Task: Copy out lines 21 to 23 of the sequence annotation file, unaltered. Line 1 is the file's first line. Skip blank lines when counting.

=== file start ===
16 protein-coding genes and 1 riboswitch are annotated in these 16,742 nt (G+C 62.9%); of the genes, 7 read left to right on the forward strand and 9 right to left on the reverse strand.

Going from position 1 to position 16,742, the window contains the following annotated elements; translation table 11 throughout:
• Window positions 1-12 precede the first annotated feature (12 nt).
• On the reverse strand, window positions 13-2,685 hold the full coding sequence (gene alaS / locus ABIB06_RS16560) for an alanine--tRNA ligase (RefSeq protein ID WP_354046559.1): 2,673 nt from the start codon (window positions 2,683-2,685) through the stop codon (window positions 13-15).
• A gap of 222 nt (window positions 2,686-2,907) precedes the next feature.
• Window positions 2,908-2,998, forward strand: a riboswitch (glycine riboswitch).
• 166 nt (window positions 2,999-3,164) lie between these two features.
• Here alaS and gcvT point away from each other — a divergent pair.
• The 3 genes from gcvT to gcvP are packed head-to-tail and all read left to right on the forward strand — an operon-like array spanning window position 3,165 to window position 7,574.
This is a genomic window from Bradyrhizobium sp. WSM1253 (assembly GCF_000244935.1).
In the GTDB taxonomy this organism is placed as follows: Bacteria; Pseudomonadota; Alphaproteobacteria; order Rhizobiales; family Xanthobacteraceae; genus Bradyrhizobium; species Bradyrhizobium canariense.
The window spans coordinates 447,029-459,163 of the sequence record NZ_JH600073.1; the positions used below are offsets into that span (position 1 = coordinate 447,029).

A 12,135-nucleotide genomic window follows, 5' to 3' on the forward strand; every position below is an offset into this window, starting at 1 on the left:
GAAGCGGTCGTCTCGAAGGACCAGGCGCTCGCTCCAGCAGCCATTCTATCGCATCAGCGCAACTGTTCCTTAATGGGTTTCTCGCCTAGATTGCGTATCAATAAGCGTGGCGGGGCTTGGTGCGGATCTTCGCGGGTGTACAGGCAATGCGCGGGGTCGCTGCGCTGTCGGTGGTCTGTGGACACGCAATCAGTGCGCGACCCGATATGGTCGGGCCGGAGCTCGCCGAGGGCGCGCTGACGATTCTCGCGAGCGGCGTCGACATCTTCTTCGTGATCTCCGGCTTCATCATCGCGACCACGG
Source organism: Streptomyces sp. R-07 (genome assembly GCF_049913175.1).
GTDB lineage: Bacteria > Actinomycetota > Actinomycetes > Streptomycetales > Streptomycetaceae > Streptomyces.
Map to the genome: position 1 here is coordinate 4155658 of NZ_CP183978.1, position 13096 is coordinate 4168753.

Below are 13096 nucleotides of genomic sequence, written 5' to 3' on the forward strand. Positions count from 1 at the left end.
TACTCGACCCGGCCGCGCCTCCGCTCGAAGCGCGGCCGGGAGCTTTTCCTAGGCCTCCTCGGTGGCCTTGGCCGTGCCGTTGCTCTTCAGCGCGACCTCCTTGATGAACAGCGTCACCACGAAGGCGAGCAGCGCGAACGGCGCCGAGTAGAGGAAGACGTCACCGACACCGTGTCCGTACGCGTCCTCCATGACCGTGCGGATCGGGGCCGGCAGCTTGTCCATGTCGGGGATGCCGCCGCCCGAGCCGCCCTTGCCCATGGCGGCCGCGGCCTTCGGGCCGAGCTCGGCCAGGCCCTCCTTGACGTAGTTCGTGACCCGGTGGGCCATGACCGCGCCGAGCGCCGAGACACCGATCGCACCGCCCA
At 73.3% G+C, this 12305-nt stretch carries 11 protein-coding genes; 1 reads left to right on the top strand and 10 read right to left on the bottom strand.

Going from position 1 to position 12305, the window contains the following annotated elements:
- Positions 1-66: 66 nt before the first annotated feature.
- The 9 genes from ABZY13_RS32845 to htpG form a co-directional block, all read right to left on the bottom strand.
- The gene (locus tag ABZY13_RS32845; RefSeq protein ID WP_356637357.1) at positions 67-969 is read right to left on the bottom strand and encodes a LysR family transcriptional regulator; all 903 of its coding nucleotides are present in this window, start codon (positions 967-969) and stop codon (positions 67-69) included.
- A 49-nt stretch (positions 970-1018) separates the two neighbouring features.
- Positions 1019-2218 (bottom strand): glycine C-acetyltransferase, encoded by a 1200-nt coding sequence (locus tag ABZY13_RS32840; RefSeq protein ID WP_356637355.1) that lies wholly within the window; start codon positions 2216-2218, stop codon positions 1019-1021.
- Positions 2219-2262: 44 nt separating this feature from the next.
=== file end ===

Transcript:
Going from position 1 to position 12305, the window contains the following annotated elements:
- Positions 1-66: 66 nt before the first annotated feature.
- The 9 genes from ABZY13_RS32845 to htpG form a co-directional block, all read right to left on the bottom strand.